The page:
Shocking details of the "inhuman violence" suffered by an Italian student tortured and killed in Cairo began to emerge, as thousands of academics signed a protest letter demanding Egypt thoroughly investigates its worsening record of forced disappearances.
Giulio Regeni was found with both his ears chopped off, numerous broken bones and two missing nails that had been tore off from a finger and a toe, sources close to the investigation told Italy's Ansa news agency.
The body of The University of Cambridge PhD student was also covered in stab wounds, including some to the sole, consistent with an object similar to an ice pick. The revelations came after Italian forensics carried out a second autopsy when the 28-year-old's corpse was repatriated.
The analysis concluded Regeni died as a neck vertebra snapped due to a heavy blow or a violent twisting of the head. Italy's Interior Minister Angelino Alfano said the results indicate the student was exposed to "inhuman, animal-like" violence.
Italian media have unanimously pointed the finger at Egyptian security forces, arguing Regeni was probably arrested because of his ties to labour activists and tortured at length during a prolonged questioning.
The student had gone missing on 25 January, as Egypt marked the anniversary of the 2011 Arab Spring revolution that toppled Hosni Mubarak amid high security measures.The circumstance immediately sparked fears that the student, whose research focused on independent trade unions, had been caught up in a police swoop ahead of possible protests.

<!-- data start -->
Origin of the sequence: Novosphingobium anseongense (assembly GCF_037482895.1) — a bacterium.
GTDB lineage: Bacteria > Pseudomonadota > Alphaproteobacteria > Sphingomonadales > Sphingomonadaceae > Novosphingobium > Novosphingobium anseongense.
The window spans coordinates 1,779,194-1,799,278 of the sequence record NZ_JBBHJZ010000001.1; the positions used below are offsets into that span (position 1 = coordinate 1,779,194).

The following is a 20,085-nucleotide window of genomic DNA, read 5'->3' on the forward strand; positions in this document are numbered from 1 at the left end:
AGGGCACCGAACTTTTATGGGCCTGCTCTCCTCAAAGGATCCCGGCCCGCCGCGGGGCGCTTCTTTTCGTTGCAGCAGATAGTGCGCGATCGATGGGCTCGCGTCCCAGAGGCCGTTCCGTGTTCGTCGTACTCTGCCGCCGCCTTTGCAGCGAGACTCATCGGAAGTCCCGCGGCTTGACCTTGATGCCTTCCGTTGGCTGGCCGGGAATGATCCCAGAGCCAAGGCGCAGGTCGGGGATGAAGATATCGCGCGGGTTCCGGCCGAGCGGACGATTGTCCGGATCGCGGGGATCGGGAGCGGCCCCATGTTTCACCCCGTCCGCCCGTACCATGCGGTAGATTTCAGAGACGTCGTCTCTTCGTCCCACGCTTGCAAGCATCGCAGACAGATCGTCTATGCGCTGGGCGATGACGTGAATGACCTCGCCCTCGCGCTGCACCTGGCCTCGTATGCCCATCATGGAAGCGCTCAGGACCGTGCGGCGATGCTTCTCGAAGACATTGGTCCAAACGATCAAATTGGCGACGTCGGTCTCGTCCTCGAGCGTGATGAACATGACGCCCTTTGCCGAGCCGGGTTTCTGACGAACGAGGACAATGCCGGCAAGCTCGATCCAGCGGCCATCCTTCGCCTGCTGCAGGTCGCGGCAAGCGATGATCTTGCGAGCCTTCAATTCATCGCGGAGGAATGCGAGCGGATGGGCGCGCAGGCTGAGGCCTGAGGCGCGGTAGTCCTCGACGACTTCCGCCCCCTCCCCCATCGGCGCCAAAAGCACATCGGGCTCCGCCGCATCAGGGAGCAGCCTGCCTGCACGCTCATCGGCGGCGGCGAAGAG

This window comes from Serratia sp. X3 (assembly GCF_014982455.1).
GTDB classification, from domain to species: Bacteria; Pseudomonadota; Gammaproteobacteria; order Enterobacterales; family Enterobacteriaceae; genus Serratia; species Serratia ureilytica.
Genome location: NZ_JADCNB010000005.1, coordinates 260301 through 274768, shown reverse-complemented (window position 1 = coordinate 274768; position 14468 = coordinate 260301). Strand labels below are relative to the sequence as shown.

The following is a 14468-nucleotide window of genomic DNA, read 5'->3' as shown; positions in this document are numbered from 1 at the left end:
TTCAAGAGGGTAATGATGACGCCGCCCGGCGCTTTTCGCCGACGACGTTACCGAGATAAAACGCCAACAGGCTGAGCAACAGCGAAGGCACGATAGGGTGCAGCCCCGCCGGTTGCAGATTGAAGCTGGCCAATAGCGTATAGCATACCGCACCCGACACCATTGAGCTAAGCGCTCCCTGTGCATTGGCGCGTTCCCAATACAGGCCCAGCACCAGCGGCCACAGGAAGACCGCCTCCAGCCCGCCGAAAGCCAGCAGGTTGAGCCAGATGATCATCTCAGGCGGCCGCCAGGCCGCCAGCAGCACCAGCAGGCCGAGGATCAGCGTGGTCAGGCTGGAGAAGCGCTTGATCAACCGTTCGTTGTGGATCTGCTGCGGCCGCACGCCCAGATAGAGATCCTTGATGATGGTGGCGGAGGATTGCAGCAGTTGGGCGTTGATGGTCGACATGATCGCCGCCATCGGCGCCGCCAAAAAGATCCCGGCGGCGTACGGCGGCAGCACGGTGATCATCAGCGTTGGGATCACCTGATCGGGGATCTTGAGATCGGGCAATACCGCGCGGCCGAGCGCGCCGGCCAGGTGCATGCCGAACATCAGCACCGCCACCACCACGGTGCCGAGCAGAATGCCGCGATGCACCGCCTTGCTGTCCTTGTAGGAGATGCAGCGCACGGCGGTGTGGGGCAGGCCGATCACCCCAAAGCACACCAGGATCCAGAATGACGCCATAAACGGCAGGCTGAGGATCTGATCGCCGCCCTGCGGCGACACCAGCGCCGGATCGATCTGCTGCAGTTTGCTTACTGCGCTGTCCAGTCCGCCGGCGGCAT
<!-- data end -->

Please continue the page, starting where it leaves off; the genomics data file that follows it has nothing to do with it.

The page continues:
His half-clothed body was found on the side of a road on the outskirts of the capital more than a week later. Police initially dismissed the death as a road accident. Italy, which has sent an independent investigating team to Cairo, is maintaining pressure on the Egyptian government to conduct a transparent and comprehensive probe.
"We won't settle for purported truths," Foreign Minister Paolo Gentiloni told La Repubblica newspaper. "We want those who are really responsible to be found out, and be punished on the basis of law," the minister said.
The government of former general Abdel Fattah al-Sisi has so far dismissed all claims of security services involvement. "This is rejected. This is not the policy of the Egyptian security service," Interior Minister Magdy Abdel-Ghaffar told a press conference adding Regeni was never detained.
Nevertheless, more than 4,600 academics from all over the world have since signed an open letter calling for Egyptian authorities to look into their alleged widespread use of arbitrary arrests and violence, noting that "the Egyptian interior and defence ministries routinely practise the same kinds of torture that Giulio suffered against hundreds of Egyptian citizens each year".
"Those of us who knew of Giulio's disappearance before the discovery of his body were desperately concerned for his safety because he vanished in the midst of a security campaign that has resulted in mass arbitrary arrests, a dramatic increase in reports of torture within police stations, and other cases of disappearances," the letter published in The Guardian read.